We are now beginning to better understand the way regulations affect private schools’ willingness to participate in private school choice programs. We are also seeing that Louisiana’s “accountability” measures had unintended consequences, and that could happen elsewhere.
Along with Corey DeAngelis of the Cato Institute and Patrick Wolf of the University of Arkansas, we recently released the first experimental evaluation of the effects of various regulations on the willingness of private school principals to have their school participate in a hypothetical voucher program. We randomly assigned one of three different regulations—or no government regulation—as part of school participation in a hypothetical voucher program.
We found that an open enrollment requirement (mandating that private schools take all students who apply as a condition for participating in a voucher program) decreased the likelihood that private school leaders in Florida were “certain to participate” in the voucher program by around 17 percentage points.
At the same time, requiring participating private schools to administer a standardized test to their students decreased the likelihood that private school leaders were “certain to participate” by around 11 percentage points.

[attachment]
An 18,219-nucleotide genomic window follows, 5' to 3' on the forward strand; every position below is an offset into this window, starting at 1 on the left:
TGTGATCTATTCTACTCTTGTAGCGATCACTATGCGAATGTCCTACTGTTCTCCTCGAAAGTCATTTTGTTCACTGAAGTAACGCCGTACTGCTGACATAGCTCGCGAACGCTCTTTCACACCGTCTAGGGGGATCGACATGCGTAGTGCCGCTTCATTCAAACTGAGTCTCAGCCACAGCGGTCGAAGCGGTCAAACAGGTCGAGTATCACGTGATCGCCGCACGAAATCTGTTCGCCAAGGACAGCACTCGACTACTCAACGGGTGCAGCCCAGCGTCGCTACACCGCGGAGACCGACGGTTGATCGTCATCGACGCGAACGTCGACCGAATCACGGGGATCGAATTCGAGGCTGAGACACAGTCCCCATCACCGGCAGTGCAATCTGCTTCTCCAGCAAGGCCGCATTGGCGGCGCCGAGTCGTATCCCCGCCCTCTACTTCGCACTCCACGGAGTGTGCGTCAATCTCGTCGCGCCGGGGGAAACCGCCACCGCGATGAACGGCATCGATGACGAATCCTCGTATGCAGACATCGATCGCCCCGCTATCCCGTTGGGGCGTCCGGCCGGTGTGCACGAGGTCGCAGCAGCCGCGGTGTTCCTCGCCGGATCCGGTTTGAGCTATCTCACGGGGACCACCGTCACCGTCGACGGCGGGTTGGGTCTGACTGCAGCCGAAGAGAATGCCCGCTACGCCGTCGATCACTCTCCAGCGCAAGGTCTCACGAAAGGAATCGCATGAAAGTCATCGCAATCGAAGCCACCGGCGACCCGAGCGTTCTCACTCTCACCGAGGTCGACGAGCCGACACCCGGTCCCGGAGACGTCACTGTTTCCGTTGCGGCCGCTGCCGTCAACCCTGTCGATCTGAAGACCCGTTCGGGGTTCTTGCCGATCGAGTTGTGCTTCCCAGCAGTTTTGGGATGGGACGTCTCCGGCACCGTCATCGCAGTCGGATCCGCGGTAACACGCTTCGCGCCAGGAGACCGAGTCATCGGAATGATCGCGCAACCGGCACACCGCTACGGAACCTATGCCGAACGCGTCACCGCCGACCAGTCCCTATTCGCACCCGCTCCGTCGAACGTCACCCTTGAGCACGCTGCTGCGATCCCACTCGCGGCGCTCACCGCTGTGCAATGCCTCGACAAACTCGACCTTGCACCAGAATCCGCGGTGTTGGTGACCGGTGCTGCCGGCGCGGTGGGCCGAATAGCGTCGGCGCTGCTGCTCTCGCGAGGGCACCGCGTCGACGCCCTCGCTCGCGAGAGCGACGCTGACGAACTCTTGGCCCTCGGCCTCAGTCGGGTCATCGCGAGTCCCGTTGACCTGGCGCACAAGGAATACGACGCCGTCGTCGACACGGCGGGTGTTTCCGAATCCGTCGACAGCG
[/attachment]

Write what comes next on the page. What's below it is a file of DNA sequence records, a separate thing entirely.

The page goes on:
Standardized testing requirements appear to depress private school participation in school choice programs, which could partly explain what has transpired in the Louisiana Scholarship Program. High-quality private schools, as measured by tuition and enrollment growth, may have decided that the regulatory burden exceeded the benefits of participating in the program, and as a result, remained on the sidelines of the Louisiana Scholarship Program.
Although a growing body of literature is demonstrating that regulations on school choice programs generally correlate with lower rates of program participation, testing mandates—which in the hypothetical Florida experiment reduced school participation by 44 percent—are particularly notable for what little value parents place in them.
EdChoice recently released the results of the largest survey ever conducted of participants in a private school choice program. Parents participating in Florida’s tax credit scholarship program were asked to list the top three factors that influenced their decision to have their child attend their chosen private school. Only two factors—religious environment and instruction (66 percent) and morals/character/values-based instruction (52 percent)—were selected by a majority of scholarship parents.